What are my rights regarding a breach of contract?

UPDATED: Sep 30, 2022

Advertiser Disclosure

It’s all about you. We want to help you make the right legal decisions.

We strive to help you make confident insurance and legal decisions. Finding trusted and reliable insurance quotes and legal advice should be easy. This doesn’t influence our content. Our opinions are our own.

UPDATED: Sep 30, 2022Fact Checked

Get Legal Help Today

Compare Quotes From Top Companies and Save

secured lock Secured with SHA-256 Encryption

What are my rights regarding a breach of contract?

I had a former employee who signed an agreement stating that they would not sell a product of similar service to the one he was selling while working at my company, for at least 6 months after being terminated from our company. It turns out that right after he was terminated, he went to work for another company, and began selling the same product he was selling while working for us. I was going to let this slide, but the former employee also began divulging trade secrets to the other company, and began marketing the product to businesses that we had working relationships with. He has not stopped,despite warnings from us, and he still is marketing the products to businesses we work with. What kind of damages can I sue him for? Can I sue him for an estimated money had made the whole time while marketing the product, the money we believe he made selling in these businesses, etc.?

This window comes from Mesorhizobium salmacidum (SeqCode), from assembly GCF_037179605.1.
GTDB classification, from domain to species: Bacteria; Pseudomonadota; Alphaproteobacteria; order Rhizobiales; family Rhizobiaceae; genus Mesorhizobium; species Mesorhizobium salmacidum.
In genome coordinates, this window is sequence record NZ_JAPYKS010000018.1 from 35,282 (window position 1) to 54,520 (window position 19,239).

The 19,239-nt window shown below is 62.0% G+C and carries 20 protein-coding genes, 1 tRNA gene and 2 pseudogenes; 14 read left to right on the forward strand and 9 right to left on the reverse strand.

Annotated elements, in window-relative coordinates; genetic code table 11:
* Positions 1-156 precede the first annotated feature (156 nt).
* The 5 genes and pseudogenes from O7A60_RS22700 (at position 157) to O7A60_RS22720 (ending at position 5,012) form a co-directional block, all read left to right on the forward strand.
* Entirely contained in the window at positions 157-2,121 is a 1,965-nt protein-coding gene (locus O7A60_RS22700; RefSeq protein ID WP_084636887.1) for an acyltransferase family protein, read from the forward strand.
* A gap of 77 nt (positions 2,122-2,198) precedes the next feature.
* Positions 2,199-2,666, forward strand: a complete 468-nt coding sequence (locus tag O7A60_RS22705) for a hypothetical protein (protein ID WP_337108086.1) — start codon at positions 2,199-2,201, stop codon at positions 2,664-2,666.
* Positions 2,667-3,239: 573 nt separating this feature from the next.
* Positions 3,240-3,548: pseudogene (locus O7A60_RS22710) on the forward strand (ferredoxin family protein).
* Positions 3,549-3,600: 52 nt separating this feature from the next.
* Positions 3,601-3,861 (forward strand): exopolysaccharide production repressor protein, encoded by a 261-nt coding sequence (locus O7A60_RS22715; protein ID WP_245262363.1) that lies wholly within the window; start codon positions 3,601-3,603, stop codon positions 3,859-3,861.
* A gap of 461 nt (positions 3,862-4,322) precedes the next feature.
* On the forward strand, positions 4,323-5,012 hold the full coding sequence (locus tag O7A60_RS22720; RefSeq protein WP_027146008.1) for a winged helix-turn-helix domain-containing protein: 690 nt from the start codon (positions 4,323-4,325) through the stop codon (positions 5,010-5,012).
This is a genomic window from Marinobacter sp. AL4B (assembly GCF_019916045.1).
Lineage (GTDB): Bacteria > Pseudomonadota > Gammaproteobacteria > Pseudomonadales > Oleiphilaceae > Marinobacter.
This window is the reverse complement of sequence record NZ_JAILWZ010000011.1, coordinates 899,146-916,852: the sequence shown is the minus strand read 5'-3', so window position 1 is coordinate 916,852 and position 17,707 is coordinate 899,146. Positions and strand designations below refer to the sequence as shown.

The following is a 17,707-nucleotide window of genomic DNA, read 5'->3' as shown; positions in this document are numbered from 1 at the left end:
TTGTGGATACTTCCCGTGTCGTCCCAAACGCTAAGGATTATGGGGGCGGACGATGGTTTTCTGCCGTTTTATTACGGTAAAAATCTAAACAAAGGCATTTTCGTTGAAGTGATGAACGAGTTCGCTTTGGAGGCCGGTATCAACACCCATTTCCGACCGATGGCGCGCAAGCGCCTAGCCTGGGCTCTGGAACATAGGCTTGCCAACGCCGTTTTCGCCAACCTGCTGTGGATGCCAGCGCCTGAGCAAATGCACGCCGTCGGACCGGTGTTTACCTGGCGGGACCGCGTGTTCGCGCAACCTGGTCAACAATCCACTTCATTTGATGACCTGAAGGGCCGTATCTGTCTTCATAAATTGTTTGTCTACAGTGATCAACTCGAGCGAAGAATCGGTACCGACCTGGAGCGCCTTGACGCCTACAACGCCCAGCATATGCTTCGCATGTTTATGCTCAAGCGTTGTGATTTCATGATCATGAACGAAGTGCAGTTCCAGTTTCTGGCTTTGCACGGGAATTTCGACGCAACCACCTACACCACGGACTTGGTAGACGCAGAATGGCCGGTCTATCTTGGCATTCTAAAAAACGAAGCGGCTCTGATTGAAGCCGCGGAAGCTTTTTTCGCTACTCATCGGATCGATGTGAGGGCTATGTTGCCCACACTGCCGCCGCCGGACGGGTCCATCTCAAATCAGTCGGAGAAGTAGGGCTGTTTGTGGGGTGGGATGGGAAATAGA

Asked on July 13, 2016 under Employment Labor Law, New Mexico


SJZ, Member, New York Bar / FreeAdvice Contributing Attorney

Answered 6 years ago | Contributor

Yes, if he violated a post-employment agreement, such as a non-compete, non-solicitation, etc. agreement, you can sue him for breach of contract: typically, you would sue for either the profit made by him or his employer due to the breach (though you can only sue him: his new employer was not a party to or bound by the agreement) or the losses yiu can show you otherwise incurred. You can also sue him for misappropriation of trade secrets or proprietary business information, if you can show that he divulged confidential (i.e. not generally or publically known) information which he only had by dint of his employment and only for purposes of his work for you.

IMPORTANT NOTICE: The Answer(s) provided above are for general information only. The attorney providing the answer was not serving as the attorney for the person submitting the question or in any attorney-client relationship with such person. Laws may vary from state to state, and sometimes change. Tiny variations in the facts, or a fact not set forth in a question, often can change a legal outcome or an attorney's conclusion. Although AttorneyPages.com has verified the attorney was admitted to practice law in at least one jurisdiction, he or she may not be authorized to practice law in the jurisdiction referred to in the question, nor is he or she necessarily experienced in the area of the law involved. Unlike the information in the Answer(s) above, upon which you should NOT rely, for personal advice you can rely upon we suggest you retain an attorney to represent you.

Get Legal Help Today

Find the right lawyer for your legal issue.

secured lock Secured with SHA-256 Encryption